International Medical Corps Scales up Emergency Relief in South Sudan Amid Escalation in Violence
February 7, 2014 - Los Angeles, Calif. – Amid ongoing violence in South Sudan, International Medical Corps teams are conducting nutrition assessments and delivering emergency medical and primary health care to communities that previously were cut off from help by the fighting. Approximately 743,000 people have been displaced by the violence across South Sudan.
Despite the highly unstable security situation, International Medical Corps is working in Juba, Maban, Awerial and Malakal, where tens of thousands of people are seeking refuge. Across Awerial County nearly 100,000 people have sought safety, having been forced from their homes by fierce fighting across the Nile in the town of Bor. While large concentrations of internally displaced people (IDPs) in the town of Minkamon are increasingly well-served by UN and other humanitarian groups, International Medical Corps has focused on smaller isolated communities that have so far received little or no help. Mobile medical clinics, providing basic primary health care, maternal health and nutrition screenings are reaching IDPs living in makeshift camps around the villages of Yelako, Kalthok and Wun Tua.
At least 30,000 IDPs are seeking refuge at a UN base and in the grounds of churches in the town of Malakal. International Medical Corps has conducted assessments and nutrition screenings to identify the most urgent humanitarian needs and provided nearly 800 health consultations since January 10th. Health teams are reporting high levels of respiratory infections, urinary tract infections and acute diarrhea. They are monitoring the overall health situation and specifically the potential for outbreak of communicable diseases in overcrowded camps where poor water and sanitation conditions pose a high risk.
International Medical Corps trained ten community nutrition volunteers on conducting nutrition screenings at the UNMISS base in Malakal. The team carried out a rapid assessment of nearly 600 children under 5 finding that 20% were malnourished and 24% were at risk of malnutrition. International Medical Corps-trained health and nutrition promoters are delivering community outreach sessions to help address and prevent malnutrition.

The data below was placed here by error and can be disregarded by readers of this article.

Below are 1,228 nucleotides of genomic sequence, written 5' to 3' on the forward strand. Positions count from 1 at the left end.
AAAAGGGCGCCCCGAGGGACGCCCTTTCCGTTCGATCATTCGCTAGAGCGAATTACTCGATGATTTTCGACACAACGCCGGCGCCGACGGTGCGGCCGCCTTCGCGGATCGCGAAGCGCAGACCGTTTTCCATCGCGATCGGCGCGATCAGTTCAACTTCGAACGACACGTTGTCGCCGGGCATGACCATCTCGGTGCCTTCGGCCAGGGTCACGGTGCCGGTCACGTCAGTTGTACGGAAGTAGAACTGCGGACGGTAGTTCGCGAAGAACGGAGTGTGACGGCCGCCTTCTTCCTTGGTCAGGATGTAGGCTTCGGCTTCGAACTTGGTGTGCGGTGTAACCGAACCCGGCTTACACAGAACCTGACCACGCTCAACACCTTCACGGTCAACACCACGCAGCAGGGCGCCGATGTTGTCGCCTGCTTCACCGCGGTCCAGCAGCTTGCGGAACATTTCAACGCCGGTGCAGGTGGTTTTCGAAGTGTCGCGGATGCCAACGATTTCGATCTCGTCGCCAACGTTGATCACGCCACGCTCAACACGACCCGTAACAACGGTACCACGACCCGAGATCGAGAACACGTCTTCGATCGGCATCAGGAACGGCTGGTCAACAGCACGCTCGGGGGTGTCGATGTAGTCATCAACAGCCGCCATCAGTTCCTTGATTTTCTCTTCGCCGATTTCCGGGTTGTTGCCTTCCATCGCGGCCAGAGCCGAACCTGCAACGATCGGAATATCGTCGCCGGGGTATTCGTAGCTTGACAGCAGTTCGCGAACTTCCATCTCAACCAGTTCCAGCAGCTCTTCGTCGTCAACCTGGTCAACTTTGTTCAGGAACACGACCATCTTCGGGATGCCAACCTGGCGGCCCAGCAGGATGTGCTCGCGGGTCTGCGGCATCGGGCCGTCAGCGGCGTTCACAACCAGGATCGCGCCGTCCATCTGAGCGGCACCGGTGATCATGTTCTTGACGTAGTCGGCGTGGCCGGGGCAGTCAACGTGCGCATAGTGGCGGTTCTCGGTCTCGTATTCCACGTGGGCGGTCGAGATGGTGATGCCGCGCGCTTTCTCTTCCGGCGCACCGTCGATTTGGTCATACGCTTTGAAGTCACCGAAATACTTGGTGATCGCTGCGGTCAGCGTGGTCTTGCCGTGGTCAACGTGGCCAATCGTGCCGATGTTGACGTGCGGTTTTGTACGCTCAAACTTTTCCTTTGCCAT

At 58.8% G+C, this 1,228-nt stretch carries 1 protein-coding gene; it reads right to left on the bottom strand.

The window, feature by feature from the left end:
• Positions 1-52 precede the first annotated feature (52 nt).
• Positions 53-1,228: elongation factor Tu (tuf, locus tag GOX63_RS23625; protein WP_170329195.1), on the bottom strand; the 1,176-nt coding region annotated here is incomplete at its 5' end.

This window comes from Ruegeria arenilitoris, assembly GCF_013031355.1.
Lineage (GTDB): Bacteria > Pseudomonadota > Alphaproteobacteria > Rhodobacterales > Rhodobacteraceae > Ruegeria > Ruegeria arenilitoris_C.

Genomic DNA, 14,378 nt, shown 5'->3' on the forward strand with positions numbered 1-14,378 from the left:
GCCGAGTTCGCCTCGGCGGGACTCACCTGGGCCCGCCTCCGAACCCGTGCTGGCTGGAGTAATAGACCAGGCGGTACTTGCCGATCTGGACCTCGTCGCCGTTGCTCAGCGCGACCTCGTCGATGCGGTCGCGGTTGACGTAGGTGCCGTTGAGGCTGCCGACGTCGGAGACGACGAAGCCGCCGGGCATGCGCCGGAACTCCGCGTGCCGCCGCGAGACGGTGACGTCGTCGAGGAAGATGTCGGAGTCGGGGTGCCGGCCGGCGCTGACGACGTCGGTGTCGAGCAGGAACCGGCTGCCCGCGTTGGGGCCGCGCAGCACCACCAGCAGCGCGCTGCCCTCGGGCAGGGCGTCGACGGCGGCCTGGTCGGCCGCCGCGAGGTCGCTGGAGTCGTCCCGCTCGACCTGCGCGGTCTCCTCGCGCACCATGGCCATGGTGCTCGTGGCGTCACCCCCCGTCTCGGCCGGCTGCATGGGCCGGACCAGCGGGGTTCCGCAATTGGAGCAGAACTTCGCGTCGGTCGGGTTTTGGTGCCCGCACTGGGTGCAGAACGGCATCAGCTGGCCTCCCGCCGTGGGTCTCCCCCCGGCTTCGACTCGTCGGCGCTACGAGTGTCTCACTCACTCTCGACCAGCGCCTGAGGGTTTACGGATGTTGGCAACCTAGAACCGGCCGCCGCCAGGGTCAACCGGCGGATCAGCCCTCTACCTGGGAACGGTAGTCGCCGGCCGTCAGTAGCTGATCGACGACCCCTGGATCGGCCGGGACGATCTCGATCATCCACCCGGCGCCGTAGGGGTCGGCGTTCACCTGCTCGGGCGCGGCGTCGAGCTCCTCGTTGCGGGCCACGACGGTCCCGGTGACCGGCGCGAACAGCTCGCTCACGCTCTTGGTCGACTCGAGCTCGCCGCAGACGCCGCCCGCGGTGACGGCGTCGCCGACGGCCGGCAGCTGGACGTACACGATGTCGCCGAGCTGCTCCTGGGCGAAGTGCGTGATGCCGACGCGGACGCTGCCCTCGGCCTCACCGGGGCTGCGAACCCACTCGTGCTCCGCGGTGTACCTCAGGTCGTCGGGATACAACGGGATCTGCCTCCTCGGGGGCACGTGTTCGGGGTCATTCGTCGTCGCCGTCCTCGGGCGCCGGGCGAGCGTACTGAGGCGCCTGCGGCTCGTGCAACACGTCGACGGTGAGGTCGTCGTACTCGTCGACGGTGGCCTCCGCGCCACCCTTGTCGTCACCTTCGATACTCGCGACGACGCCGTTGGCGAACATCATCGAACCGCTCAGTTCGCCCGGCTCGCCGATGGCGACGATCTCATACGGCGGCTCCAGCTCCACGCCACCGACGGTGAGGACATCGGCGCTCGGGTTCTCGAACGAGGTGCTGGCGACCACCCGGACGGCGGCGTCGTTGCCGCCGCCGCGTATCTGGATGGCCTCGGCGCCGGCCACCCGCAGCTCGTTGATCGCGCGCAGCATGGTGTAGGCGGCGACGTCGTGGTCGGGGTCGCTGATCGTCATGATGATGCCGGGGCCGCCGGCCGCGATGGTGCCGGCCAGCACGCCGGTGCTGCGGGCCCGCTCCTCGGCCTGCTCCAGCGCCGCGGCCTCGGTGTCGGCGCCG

International Medical Corps is collaborating with UNICEF to also begin providing comprehensive mental health and psychosocial support to survivors of trauma and gender-based violence and clinical case management in Malakal, Awerial, and Bor.
In Juba, International Medical Corps has conducted nearly 2,800 health consultations since January 6th at the UN House and Tomping camps. We are also working alongside WHO and UNICEF to vaccinate children under five and supporting the Ministry of Health in mass vaccination campaigns in UN House camp.
Rapid assessment teams, including doctors and logisticians have conducted assessments in Benitu, Bor and Malakal and began medical consultations and nutrition screenings in Bor and Malakal upon arrival.
International Medical Corps has been delivering humanitarian assistance in southern Sudan for 20 years and supporting communities across South Sudan since independence in 2011.
About International Medical Corps
Since its inception 30 years ago, International Medical Corps’ mission has been consistent: relieve the suffering of those impacted by war, natural disaster, and disease, by delivering vital health care services and sustainable development projects that focus on training. This approach of helping people help themselves is critical to returning hardest-hit populations to self-reliance. For more information visit: www.InternationalMedicalCorps.org. Also see us on Facebook and follow us on Twitter.